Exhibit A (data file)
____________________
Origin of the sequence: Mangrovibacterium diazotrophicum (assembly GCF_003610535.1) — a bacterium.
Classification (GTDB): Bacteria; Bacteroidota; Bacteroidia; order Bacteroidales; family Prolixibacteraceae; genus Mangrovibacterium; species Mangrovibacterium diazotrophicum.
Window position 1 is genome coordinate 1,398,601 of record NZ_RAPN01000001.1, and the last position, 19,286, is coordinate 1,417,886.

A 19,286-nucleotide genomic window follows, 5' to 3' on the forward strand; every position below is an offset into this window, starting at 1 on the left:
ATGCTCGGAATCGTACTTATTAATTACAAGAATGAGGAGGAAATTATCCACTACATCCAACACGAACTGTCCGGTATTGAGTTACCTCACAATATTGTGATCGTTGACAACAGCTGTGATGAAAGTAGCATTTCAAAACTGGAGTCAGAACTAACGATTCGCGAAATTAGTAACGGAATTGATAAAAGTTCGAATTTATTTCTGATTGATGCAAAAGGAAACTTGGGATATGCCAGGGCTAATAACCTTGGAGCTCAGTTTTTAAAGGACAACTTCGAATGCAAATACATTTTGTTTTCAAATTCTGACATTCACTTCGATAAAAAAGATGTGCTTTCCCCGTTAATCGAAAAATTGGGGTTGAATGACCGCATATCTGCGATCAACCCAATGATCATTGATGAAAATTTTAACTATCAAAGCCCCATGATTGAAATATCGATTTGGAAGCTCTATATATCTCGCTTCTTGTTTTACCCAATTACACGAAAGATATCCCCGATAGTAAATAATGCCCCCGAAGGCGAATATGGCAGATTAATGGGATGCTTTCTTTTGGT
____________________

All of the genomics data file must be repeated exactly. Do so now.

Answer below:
Origin of the sequence: Mangrovibacterium diazotrophicum (assembly GCF_003610535.1) — a bacterium.
Classification (GTDB): Bacteria; Bacteroidota; Bacteroidia; order Bacteroidales; family Prolixibacteraceae; genus Mangrovibacterium; species Mangrovibacterium diazotrophicum.
Window position 1 is genome coordinate 1,398,601 of record NZ_RAPN01000001.1, and the last position, 19,286, is coordinate 1,417,886.

A 19,286-nucleotide genomic window follows, 5' to 3' on the forward strand; every position below is an offset into this window, starting at 1 on the left:
ATGCTCGGAATCGTACTTATTAATTACAAGAATGAGGAGGAAATTATCCACTACATCCAACACGAACTGTCCGGTATTGAGTTACCTCACAATATTGTGATCGTTGACAACAGCTGTGATGAAAGTAGCATTTCAAAACTGGAGTCAGAACTAACGATTCGCGAAATTAGTAACGGAATTGATAAAAGTTCGAATTTATTTCTGATTGATGCAAAAGGAAACTTGGGATATGCCAGGGCTAATAACCTTGGAGCTCAGTTTTTAAAGGACAACTTCGAATGCAAATACATTTTGTTTTCAAATTCTGACATTCACTTCGATAAAAAAGATGTGCTTTCCCCGTTAATCGAAAAATTGGGGTTGAATGACCGCATATCTGCGATCAACCCAATGATCATTGATGAAAATTTTAACTATCAAAGCCCCATGATTGAAATATCGATTTGGAAGCTCTATATATCTCGCTTCTTGTTTTACCCAATTACACGAAAGATATCCCCGATAGTAAATAATGCCCCCGAAGGCGAATATGGCAGATTAATGGGATGCTTTCTTTTGGT